This Not That is a nod to Broodthaers’ Ceci n’est Pas which itself winked at Magritte’s famous surrealist dictum. Instead of the smoking Pipe one finds a hookah with haze. “Ceci” is spelled out in Perso-Arabic as "سہ سئ” which means 3-30, a reference to the 30 birds who succeed in finding Simurgh at the end of the journey in Attar’s Conference of the Birds. Instead of a bottle of wine/water, Samovar features the traditional tea brewing device found across Eurasia, formed from the silhouette of two birds.



(2024, steel, glass, 105 x 75 cm, unique)

Astaneh evokes the use of steel and wrought iron window-shutters and gates often found in former socialist countries. Referring to the final scene of The Conference of the Birds, where the 30 birds at the end of their epic journey cross a threshold into a fortification to finally meet Simurgh, the steel gates feature different (mis)spellings of Simurgh in English, Persian, Armenian and Ukrainian. Both Astaneh (English) and Astaneh (Persian) replace the last letter Simurgh with a ق instead of the original غ: the letter ق (Qaf) being the name for the mystical mountain where the mythical bird resides, the equivalent of Nirvana in Sufism.


Soffice Power

(2023, wool, 280 x 175.5 cm, unique)

Soffice Power replaces the hard-threshold of a door and door-way with a soft, woolen carpet. Carpets in S&T’s region adorn floors, but equally walls and doorways, as entry-ways to mosques, or portals to common spaces such as kitchens or terraces. Here the carpet is based on a traditional door found in Muslim countries, with a separate door knock mechanism for women and men.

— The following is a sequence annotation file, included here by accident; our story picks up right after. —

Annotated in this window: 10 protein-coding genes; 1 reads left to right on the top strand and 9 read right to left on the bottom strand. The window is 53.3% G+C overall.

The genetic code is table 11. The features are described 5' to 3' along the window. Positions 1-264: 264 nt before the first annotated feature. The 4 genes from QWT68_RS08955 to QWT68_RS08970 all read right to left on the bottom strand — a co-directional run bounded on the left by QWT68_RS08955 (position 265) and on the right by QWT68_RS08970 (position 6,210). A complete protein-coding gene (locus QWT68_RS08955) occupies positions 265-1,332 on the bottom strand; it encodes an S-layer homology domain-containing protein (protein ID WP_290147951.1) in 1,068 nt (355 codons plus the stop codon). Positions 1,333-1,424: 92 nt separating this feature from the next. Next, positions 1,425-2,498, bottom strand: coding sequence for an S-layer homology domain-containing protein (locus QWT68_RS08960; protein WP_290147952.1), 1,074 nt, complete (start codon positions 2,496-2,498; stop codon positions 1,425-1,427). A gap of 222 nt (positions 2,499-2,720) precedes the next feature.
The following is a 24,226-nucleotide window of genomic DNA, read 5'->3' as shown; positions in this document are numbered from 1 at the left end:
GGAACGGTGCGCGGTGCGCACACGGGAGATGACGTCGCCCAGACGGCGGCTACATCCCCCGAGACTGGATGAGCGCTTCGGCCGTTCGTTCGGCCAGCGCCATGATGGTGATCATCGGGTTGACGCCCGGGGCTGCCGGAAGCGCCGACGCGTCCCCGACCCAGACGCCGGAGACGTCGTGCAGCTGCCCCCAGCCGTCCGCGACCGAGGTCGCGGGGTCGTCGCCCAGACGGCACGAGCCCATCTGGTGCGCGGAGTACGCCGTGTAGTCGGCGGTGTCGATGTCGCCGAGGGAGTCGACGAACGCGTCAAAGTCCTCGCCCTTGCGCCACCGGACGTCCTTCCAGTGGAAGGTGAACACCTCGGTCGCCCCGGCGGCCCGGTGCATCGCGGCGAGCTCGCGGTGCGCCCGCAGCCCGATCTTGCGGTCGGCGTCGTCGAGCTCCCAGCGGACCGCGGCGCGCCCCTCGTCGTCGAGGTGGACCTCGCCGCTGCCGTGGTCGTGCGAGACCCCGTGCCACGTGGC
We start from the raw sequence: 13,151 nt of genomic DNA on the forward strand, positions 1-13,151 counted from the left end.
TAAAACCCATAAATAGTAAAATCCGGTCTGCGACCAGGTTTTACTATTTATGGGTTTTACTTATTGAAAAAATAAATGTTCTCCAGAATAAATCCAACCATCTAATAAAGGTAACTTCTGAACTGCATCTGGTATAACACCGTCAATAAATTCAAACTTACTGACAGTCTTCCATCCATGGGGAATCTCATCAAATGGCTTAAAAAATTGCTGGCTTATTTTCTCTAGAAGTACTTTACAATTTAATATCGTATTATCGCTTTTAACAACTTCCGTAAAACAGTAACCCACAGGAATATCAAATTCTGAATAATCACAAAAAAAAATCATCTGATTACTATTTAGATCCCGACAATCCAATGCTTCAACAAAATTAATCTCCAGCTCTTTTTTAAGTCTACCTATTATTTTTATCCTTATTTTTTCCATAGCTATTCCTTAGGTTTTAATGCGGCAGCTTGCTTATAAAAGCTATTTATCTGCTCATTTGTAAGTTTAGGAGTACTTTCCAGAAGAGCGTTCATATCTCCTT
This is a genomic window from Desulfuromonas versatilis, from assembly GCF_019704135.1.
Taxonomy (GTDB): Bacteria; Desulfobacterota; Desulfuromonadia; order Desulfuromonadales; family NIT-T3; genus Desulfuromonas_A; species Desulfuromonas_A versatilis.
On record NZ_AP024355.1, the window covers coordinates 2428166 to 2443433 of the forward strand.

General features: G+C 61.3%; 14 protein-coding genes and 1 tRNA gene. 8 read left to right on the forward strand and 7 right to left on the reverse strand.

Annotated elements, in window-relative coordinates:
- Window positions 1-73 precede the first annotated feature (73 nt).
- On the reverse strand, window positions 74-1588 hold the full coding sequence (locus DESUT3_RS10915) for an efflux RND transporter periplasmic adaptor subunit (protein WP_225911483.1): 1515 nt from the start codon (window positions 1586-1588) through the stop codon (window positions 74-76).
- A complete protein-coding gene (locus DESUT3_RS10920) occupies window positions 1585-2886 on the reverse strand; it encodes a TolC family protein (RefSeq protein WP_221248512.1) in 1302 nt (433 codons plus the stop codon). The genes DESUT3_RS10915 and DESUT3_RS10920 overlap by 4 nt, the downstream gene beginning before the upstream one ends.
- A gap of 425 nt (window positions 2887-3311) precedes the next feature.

Dark Yelblow

(2024, hand-blown glass, electrical cable, dimensions variable, unique)

Dark Yelblow look to a variety of melons found in Central Asia, in particular in Uzbekistan and Xinjiang, as repositories of knowledge, as vectors of writing, as well as agencies of resource extraction. Considered to be a rare delicacy, the winter melon is carefully stored in warehouses (ковунхане) to ripen late, amongst the last fruit to do so as the first frosts arrive. So it is that the melon is coveted throughout Eurasia as an exceptional, almost miraculous product of nature: a luscious, sugary yield within an otherwise increasingly barren season and landscape. Each unique melon is made from hand-blown glass (the Slavic etymology of melonдиня in Ukrainian, дыня in Russan–stems from the verb дыть or "to blow”).


Love Me Love Me Not
(2024, acrylic paint on mirror reverse, aluminium frame, 85 × 60 cm)


Each mirror work features a taxonomy of given city’s name: through the various iterations, name changes, different alphabets etc, one witnesses the genealogy of a place, the result of rising or falling empires, states, and/or populations. Some cities divulge a resolutely Asian heritage, Jewish or Muslim so often forgotten in some citizens’ quest, at all costs, for a European, Christian identity. Others vacillate almost painfully, and others with numbing repetition, entire metropolises caught like children in the spiteful back and forth of a custody battle.